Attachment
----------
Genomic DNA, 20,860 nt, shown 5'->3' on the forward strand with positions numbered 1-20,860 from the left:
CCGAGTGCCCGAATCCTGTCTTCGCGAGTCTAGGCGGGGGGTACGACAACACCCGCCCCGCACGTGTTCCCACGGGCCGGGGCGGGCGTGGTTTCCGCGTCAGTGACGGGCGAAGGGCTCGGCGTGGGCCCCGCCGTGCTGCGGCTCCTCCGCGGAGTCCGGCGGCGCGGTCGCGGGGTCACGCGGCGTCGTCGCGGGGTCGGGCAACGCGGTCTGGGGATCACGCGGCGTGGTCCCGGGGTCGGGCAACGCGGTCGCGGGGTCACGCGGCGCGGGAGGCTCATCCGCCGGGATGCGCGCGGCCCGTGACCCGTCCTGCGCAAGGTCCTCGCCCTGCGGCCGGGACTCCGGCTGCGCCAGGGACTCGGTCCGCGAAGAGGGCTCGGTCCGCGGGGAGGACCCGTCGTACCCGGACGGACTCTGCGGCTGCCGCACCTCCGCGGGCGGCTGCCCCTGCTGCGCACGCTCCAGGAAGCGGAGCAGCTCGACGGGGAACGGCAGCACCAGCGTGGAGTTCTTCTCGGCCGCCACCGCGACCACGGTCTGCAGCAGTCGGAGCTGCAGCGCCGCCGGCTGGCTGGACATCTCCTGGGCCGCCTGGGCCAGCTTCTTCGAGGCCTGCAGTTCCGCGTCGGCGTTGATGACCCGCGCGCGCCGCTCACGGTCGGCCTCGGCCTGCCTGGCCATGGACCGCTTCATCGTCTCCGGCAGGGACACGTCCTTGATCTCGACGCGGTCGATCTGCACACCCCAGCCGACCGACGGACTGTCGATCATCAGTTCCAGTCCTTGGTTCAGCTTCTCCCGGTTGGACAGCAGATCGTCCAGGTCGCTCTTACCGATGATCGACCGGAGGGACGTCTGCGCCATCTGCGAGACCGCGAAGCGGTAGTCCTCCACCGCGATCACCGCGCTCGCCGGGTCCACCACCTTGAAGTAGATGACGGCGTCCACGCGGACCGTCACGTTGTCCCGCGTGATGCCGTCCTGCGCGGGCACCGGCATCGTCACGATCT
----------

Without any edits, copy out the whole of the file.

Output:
Genomic DNA, 20,860 nt, shown 5'->3' on the forward strand with positions numbered 1-20,860 from the left:
CCGAGTGCCCGAATCCTGTCTTCGCGAGTCTAGGCGGGGGGTACGACAACACCCGCCCCGCACGTGTTCCCACGGGCCGGGGCGGGCGTGGTTTCCGCGTCAGTGACGGGCGAAGGGCTCGGCGTGGGCCCCGCCGTGCTGCGGCTCCTCCGCGGAGTCCGGCGGCGCGGTCGCGGGGTCACGCGGCGTCGTCGCGGGGTCGGGCAACGCGGTCTGGGGATCACGCGGCGTGGTCCCGGGGTCGGGCAACGCGGTCGCGGGGTCACGCGGCGCGGGAGGCTCATCCGCCGGGATGCGCGCGGCCCGTGACCCGTCCTGCGCAAGGTCCTCGCCCTGCGGCCGGGACTCCGGCTGCGCCAGGGACTCGGTCCGCGAAGAGGGCTCGGTCCGCGGGGAGGACCCGTCGTACCCGGACGGACTCTGCGGCTGCCGCACCTCCGCGGGCGGCTGCCCCTGCTGCGCACGCTCCAGGAAGCGGAGCAGCTCGACGGGGAACGGCAGCACCAGCGTGGAGTTCTTCTCGGCCGCCACCGCGACCACGGTCTGCAGCAGTCGGAGCTGCAGCGCCGCCGGCTGGCTGGACATCTCCTGGGCCGCCTGGGCCAGCTTCTTCGAGGCCTGCAGTTCCGCGTCGGCGTTGATGACCCGCGCGCGCCGCTCACGGTCGGCCTCGGCCTGCCTGGCCATGGACCGCTTCATCGTCTCCGGCAGGGACACGTCCTTGATCTCGACGCGGTCGATCTGCACACCCCAGCCGACCGACGGACTGTCGATCATCAGTTCCAGTCCTTGGTTCAGCTTCTCCCGGTTGGACAGCAGATCGTCCAGGTCGCTCTTACCGATGATCGACCGGAGGGACGTCTGCGCCATCTGCGAGACCGCGAAGCGGTAGTCCTCCACCGCGATCACCGCGCTCGCCGGGTCCACCACCTTGAAGTAGATGACGGCGTCCACGCGGACCGTCACGTTGTCCCGCGTGATGCCGTCCTGCGCGGGCACCGGCATCGTCACGATCT